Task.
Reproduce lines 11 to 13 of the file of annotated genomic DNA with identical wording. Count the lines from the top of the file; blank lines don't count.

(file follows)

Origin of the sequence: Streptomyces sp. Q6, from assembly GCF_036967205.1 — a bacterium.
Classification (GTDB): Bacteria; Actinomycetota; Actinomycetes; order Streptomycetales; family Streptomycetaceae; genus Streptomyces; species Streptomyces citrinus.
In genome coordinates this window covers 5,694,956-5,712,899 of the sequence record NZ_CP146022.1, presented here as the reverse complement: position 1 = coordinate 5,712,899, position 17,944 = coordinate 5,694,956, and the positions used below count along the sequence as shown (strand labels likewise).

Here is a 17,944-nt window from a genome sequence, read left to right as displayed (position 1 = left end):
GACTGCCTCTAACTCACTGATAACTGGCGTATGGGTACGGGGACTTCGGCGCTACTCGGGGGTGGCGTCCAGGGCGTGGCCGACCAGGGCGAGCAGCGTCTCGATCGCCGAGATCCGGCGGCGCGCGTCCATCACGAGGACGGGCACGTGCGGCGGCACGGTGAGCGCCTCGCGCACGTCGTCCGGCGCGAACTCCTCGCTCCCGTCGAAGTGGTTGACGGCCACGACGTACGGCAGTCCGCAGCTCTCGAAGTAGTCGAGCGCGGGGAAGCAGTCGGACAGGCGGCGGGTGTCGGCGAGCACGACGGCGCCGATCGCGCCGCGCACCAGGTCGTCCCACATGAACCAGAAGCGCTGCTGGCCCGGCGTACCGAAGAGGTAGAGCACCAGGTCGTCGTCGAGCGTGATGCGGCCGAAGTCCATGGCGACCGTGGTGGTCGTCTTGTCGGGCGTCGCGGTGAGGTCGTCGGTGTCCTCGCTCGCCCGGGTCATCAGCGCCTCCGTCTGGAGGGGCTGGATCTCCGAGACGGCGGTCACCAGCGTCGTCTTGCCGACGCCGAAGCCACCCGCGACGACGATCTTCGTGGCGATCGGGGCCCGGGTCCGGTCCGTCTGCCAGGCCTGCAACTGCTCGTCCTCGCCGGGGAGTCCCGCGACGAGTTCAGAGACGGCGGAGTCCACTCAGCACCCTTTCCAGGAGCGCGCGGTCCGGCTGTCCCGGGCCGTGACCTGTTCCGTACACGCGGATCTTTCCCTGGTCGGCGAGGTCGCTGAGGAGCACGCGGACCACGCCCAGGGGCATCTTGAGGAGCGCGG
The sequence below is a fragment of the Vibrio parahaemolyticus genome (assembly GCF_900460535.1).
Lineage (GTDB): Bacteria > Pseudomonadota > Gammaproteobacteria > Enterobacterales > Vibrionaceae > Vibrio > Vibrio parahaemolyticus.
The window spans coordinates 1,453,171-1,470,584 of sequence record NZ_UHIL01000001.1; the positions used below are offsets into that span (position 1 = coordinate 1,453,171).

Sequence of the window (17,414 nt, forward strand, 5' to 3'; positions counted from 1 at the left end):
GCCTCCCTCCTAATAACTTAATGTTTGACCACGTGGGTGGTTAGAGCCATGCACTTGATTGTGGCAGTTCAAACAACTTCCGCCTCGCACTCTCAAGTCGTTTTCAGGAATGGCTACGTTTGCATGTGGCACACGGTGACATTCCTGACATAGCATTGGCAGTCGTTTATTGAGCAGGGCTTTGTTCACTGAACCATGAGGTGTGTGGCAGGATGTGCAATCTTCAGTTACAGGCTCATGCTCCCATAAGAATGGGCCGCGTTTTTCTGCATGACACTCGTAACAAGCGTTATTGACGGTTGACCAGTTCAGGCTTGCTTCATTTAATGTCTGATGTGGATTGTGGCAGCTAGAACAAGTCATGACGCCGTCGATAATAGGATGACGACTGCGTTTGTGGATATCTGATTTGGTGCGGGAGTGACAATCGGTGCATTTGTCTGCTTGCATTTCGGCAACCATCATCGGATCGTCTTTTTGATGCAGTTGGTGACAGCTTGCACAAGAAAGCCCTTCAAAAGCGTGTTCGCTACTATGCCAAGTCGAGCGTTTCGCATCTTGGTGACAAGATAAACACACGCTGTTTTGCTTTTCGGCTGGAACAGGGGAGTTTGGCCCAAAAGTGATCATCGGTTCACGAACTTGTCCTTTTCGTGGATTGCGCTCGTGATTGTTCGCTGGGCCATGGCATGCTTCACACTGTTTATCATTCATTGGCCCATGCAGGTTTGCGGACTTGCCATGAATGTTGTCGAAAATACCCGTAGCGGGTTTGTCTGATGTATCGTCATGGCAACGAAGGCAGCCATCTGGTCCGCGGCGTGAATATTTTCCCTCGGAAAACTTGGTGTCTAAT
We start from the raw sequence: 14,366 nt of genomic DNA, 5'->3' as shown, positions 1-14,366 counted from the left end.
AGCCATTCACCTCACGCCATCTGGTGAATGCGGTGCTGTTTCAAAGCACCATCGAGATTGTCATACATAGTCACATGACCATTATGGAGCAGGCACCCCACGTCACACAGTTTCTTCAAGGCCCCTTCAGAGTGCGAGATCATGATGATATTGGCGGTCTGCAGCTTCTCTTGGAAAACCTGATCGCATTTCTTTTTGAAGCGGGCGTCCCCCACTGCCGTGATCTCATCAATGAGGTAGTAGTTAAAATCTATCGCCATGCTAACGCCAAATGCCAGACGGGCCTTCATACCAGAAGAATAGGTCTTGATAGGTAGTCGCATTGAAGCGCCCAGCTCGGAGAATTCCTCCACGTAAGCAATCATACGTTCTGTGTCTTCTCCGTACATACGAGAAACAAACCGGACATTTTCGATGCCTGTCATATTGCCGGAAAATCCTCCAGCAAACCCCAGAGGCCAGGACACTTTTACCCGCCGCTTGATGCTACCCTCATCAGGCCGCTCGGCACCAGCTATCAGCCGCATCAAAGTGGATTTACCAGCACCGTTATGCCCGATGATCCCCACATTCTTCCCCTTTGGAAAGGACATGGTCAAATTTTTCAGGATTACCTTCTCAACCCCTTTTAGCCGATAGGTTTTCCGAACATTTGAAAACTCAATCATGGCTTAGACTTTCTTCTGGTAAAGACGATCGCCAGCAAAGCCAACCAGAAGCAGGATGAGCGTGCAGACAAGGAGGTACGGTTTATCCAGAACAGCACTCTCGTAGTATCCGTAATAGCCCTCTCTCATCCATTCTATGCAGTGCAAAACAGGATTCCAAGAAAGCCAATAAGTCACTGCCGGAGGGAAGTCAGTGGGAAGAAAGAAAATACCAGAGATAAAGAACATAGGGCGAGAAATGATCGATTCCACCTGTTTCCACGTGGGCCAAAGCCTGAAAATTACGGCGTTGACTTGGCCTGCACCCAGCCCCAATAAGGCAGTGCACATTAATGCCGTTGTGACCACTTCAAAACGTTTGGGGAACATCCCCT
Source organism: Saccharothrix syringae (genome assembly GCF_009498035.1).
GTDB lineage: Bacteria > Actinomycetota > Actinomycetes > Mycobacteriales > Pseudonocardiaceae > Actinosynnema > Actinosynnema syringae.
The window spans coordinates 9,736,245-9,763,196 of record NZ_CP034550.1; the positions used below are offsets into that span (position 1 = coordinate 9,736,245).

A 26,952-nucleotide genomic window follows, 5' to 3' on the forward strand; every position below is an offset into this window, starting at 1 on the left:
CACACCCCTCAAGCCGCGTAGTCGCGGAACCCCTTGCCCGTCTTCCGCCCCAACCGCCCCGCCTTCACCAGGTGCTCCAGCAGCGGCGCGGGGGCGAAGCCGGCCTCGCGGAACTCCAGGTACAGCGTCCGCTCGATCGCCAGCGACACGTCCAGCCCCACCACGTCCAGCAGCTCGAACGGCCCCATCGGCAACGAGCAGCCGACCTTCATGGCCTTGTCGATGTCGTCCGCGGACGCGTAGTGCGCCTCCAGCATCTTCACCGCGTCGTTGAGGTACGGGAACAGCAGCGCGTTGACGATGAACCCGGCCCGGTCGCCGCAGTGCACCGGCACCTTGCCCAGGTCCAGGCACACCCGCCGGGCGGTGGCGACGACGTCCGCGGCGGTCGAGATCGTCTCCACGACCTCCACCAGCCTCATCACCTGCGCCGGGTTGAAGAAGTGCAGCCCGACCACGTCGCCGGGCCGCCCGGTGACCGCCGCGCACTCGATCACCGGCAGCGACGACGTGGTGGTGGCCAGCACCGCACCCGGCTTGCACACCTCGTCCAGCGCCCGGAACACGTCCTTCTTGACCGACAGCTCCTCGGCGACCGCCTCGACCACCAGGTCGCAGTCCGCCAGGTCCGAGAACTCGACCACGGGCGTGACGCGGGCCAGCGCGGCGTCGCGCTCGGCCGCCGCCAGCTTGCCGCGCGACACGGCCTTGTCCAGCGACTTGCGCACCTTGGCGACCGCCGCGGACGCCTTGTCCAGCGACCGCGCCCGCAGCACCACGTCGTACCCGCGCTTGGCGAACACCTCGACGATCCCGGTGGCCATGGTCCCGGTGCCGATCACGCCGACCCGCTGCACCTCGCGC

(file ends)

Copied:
We start from the raw sequence: 14,366 nt of genomic DNA, 5'->3' as shown, positions 1-14,366 counted from the left end.
AGCCATTCACCTCACGCCATCTGGTGAATGCGGTGCTGTTTCAAAGCACCATCGAGATTGTCATACATAGTCACATGACCATTATGGAGCAGGCACCCCACGTCACACAGTTTCTTCAAGGCCCCTTCAGAGTGCGAGATCATGATGATATTGGCGGTCTGCAGCTTCTCTTGGAAAACCTGATCGCATTTCTTTTTGAAGCGGGCGTCCCCCACTGCCGTGATCTCATCAATGAGGTAGTAGTTAAAATCTATCGCCATGCTAACGCCAAATGCCAGACGGGCCTTCATACCAGAAGAATAGGTCTTGATAGGTAGTCGCATTGAAGCGCCCAGCTCGGAGAATTCCTCCACGTAAGCAATCATACGTTCTGTGTCTTCTCCGTACATACGAGAAACAAACCGGACATTTTCGATGCCTGTCATATTGCCGGAAAATCCTCCAGCAAACCCCAGAGGCCAGGACACTTTTACCCGCCGCTTGATGCTACCCTCATCAGGCCGCTCGGCACCAGCTATCAGCCGCATCAAAGTGGATTTACCAGCACCGTTATGCCCGATGATCCCCACATTCTTCCCCTTTGGAAAGGACATGGTCAAATTTTTCAGGATTACCTTCTCAACCCCTTTTAGCCGATAGGTTTTCCGAACATTTGAAAACTCAATCATGGCTTAGACTTTCTTCTGGTAAAGACGATCGCCAGCAAAGCCAACCAGAAGCAGGATGAGCGTGCAGACAAGGAGGTACGGTTTATCCAGAACAGCACTCTCGTAGTATCCGTAATAGCCCTCTCTCATCCATTCTATGCAGTGCAAAACAGGATTCCAAGAAAGCCAATAAGTCACTGCCGGAGGGAAGTCAGTGGGAAGAAAGAAAATACCAGAGATAAAGAACATAGGGCGAGAAATGATCGATTCCACCTGTTTCCACGTGGGCCAAAGCCTGAAAATTACGGCGTTGACTTGGCCTGCACCCAGCCCCAATAAGGCAGTGCACATTAATGCCGTTGTGACCACTTCAAAACGTTTGGGGAACATCCCCT
Source organism: Saccharothrix syringae (genome assembly GCF_009498035.1).